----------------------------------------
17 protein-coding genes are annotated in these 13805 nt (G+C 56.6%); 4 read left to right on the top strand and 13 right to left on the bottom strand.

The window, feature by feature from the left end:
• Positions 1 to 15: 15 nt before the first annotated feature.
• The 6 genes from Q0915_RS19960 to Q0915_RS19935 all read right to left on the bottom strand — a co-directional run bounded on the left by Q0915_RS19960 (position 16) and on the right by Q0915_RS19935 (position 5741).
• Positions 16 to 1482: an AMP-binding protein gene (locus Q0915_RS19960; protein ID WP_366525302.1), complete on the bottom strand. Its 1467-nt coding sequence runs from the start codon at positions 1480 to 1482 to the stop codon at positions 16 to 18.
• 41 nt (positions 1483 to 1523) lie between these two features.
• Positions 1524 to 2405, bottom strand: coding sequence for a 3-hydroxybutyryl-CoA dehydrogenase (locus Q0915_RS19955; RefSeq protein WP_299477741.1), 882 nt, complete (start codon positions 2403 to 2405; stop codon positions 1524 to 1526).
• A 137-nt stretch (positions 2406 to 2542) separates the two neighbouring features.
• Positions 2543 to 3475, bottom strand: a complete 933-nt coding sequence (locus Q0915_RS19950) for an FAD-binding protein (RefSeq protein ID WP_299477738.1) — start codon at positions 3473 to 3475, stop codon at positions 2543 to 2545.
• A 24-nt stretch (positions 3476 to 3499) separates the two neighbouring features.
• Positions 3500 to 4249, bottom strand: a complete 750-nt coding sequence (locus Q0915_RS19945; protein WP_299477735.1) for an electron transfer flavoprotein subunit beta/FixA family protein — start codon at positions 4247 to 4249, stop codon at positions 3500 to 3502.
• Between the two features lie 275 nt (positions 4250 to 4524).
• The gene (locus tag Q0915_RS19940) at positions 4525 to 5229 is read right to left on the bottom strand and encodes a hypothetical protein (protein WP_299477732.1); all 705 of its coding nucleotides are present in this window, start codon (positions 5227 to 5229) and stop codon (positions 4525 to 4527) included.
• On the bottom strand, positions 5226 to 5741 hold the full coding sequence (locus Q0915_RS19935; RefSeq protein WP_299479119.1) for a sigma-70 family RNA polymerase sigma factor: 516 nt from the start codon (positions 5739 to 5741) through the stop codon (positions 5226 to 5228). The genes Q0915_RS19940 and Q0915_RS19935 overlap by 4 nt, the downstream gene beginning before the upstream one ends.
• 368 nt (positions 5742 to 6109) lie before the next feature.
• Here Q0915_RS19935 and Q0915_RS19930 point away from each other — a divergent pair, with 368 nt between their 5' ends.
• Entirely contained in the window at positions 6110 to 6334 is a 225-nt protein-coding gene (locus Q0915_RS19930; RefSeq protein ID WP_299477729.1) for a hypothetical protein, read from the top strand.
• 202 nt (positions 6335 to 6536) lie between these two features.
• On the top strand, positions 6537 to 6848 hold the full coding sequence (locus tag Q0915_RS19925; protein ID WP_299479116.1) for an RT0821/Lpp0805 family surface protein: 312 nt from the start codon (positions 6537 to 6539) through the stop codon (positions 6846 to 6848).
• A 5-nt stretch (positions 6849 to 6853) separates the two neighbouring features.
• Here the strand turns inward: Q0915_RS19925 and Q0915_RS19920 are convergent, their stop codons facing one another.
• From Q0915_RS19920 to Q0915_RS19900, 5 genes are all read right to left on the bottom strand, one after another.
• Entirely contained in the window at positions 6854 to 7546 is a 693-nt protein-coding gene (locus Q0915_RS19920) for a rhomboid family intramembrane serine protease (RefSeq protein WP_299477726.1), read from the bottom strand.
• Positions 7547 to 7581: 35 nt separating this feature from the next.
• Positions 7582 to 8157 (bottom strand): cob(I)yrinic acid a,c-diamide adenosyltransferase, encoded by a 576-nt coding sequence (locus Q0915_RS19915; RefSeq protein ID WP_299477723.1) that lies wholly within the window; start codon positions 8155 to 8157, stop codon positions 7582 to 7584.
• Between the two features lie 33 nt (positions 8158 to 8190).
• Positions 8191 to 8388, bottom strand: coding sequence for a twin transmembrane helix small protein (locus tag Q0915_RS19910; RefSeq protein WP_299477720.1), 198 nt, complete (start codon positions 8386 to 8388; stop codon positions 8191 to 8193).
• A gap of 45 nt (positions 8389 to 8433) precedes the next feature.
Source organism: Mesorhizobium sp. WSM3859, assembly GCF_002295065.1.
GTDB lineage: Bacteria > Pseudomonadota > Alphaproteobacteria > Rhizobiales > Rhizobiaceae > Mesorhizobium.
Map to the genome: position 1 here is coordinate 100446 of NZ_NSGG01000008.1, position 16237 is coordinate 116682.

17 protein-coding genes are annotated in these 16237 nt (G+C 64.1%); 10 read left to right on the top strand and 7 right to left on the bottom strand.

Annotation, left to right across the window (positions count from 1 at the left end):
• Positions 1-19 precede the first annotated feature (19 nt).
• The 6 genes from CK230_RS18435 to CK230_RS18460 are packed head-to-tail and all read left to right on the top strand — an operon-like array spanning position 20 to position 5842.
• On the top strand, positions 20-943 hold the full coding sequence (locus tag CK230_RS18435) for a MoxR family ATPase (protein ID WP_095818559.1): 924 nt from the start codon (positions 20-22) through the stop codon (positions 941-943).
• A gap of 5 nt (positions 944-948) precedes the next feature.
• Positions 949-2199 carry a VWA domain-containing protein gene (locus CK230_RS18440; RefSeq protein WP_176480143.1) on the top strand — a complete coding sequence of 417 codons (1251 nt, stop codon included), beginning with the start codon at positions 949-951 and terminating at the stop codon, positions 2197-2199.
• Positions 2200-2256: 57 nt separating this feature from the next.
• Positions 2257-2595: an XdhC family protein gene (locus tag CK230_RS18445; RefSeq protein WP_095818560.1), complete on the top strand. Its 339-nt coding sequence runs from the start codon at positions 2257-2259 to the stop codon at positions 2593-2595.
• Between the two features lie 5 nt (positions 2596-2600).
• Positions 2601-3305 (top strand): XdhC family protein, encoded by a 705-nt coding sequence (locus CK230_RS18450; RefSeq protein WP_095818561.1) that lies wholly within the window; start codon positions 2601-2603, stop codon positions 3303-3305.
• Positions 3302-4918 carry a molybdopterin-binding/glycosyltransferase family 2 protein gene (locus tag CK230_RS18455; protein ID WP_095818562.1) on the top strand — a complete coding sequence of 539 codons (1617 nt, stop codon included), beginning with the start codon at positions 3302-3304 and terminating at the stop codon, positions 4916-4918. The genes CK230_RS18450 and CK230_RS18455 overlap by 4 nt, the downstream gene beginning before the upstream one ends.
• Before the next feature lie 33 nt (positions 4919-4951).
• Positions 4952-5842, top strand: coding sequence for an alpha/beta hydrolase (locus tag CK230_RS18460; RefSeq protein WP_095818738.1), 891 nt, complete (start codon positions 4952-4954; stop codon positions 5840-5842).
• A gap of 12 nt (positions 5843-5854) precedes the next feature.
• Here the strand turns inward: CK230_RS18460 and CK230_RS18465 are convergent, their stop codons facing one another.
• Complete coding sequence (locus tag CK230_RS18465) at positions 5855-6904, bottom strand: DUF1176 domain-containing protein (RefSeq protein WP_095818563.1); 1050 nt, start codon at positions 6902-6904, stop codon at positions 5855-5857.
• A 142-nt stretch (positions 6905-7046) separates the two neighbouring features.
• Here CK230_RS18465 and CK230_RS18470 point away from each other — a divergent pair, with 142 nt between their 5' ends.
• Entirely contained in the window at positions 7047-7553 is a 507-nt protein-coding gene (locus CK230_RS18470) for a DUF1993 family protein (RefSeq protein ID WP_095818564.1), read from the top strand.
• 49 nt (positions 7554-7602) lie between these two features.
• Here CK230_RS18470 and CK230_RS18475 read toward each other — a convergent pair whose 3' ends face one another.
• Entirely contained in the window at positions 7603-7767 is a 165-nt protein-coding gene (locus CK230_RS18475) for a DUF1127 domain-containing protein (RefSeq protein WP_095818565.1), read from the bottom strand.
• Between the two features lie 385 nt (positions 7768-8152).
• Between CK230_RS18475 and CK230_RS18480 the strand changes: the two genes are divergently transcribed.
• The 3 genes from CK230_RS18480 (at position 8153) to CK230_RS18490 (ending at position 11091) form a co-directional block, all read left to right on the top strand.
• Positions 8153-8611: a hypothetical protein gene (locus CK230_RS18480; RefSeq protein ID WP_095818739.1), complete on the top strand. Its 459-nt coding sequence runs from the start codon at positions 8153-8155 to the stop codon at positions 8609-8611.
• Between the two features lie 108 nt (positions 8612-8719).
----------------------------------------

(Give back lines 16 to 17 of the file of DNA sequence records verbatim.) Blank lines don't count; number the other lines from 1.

• Here Q0915_RS19935 and Q0915_RS19930 point away from each other — a divergent pair, with 368 nt between their 5' ends.
• Entirely contained in the window at positions 6110 to 6334 is a 225-nt protein-coding gene (locus Q0915_RS19930; RefSeq protein ID WP_299477729.1) for a hypothetical protein, read from the top strand.